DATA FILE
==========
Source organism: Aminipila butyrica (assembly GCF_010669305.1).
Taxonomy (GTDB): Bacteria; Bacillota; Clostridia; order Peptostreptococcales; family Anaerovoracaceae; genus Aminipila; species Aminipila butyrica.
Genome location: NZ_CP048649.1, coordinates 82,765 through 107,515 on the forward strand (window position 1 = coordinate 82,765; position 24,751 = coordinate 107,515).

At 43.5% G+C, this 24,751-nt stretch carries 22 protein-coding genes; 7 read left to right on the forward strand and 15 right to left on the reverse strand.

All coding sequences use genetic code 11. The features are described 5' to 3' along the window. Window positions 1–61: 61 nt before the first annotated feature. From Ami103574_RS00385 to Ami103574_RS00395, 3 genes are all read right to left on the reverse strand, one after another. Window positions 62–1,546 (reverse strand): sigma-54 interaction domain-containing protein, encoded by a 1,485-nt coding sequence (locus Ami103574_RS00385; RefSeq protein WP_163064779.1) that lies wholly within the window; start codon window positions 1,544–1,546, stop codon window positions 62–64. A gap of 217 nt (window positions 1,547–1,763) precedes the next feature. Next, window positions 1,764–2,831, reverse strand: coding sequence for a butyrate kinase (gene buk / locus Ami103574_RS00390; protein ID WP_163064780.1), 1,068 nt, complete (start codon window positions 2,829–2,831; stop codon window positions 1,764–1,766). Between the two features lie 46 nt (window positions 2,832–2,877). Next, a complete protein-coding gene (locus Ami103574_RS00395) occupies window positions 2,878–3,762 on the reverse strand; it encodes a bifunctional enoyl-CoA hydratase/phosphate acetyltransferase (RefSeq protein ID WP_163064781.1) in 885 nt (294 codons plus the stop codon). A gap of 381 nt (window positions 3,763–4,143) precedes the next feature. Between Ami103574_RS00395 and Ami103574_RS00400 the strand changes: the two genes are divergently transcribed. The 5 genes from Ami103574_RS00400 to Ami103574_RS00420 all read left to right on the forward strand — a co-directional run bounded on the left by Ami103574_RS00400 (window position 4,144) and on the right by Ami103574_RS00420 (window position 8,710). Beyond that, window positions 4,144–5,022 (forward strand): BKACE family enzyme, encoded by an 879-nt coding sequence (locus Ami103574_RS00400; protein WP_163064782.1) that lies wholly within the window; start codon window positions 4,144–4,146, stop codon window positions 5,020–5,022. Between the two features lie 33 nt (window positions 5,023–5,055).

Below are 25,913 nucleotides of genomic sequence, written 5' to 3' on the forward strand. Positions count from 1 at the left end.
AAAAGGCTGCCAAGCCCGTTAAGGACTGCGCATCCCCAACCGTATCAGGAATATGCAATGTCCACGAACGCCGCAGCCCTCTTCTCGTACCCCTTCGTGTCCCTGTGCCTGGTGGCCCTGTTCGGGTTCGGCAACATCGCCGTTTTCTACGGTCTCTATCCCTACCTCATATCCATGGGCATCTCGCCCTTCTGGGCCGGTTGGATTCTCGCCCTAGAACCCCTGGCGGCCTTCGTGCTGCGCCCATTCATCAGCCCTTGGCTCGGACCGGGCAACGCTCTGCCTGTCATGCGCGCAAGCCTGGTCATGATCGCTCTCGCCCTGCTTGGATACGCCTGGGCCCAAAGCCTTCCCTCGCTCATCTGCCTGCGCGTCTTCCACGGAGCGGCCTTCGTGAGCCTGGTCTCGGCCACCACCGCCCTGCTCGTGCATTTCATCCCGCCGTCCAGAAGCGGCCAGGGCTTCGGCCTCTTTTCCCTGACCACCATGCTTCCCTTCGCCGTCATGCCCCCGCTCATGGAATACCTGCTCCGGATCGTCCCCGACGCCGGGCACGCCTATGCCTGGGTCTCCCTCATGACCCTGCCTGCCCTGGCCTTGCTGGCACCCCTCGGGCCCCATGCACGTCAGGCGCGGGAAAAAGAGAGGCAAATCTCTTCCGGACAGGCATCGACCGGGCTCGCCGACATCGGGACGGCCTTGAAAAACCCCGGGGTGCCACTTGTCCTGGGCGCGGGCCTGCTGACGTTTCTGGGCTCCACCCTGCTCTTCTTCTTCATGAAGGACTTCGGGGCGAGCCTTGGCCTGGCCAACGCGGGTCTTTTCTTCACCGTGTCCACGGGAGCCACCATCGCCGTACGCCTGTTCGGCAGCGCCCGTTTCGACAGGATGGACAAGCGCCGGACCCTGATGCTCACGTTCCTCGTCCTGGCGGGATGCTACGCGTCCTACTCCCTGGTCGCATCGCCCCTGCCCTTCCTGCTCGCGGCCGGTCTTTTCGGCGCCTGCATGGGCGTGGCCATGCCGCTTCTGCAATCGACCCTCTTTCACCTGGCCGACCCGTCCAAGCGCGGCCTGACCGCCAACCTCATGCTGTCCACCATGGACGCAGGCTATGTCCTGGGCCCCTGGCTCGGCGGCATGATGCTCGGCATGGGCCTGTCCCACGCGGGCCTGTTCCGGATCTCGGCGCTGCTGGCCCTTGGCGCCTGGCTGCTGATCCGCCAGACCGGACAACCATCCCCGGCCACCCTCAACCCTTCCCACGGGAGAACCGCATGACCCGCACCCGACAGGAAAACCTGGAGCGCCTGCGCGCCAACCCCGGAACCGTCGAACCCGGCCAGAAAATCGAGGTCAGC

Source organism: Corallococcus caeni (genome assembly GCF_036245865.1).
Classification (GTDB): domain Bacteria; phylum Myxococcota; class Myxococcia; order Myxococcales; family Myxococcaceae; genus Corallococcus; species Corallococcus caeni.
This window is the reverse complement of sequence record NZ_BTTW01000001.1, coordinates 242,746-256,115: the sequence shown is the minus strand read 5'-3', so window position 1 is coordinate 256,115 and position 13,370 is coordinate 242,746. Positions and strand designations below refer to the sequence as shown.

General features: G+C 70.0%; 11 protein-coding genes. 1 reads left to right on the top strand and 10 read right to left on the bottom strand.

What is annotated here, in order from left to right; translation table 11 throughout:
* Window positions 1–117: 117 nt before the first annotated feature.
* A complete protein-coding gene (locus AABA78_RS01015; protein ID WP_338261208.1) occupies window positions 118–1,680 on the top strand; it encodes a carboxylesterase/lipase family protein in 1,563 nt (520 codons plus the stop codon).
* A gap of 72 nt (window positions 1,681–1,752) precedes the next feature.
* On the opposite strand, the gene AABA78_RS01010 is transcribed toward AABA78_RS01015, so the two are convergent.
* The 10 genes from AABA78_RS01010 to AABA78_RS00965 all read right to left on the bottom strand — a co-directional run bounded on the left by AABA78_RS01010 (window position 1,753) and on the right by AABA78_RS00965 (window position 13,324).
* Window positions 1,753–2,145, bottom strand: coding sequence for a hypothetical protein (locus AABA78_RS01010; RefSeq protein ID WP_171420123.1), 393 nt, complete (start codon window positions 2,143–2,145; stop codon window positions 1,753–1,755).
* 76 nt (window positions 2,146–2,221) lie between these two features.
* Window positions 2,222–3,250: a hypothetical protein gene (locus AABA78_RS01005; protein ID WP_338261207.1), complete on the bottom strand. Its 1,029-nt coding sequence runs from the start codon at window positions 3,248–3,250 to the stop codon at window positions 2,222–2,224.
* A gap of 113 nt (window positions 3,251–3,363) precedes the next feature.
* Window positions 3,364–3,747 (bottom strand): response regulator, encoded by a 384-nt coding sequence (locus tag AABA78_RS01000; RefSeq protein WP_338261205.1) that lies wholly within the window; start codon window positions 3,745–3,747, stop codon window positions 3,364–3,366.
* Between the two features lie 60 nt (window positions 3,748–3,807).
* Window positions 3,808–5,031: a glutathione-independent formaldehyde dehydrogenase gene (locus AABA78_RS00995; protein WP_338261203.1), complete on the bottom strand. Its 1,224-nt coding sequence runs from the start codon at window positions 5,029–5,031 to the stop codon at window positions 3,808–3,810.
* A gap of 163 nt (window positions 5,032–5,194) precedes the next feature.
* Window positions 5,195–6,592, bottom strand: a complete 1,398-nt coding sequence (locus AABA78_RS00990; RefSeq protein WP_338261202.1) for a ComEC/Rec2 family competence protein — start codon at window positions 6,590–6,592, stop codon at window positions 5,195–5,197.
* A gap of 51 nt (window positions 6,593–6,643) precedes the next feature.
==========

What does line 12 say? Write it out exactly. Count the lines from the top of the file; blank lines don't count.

What is annotated here, in order from left to right; translation table 11 throughout: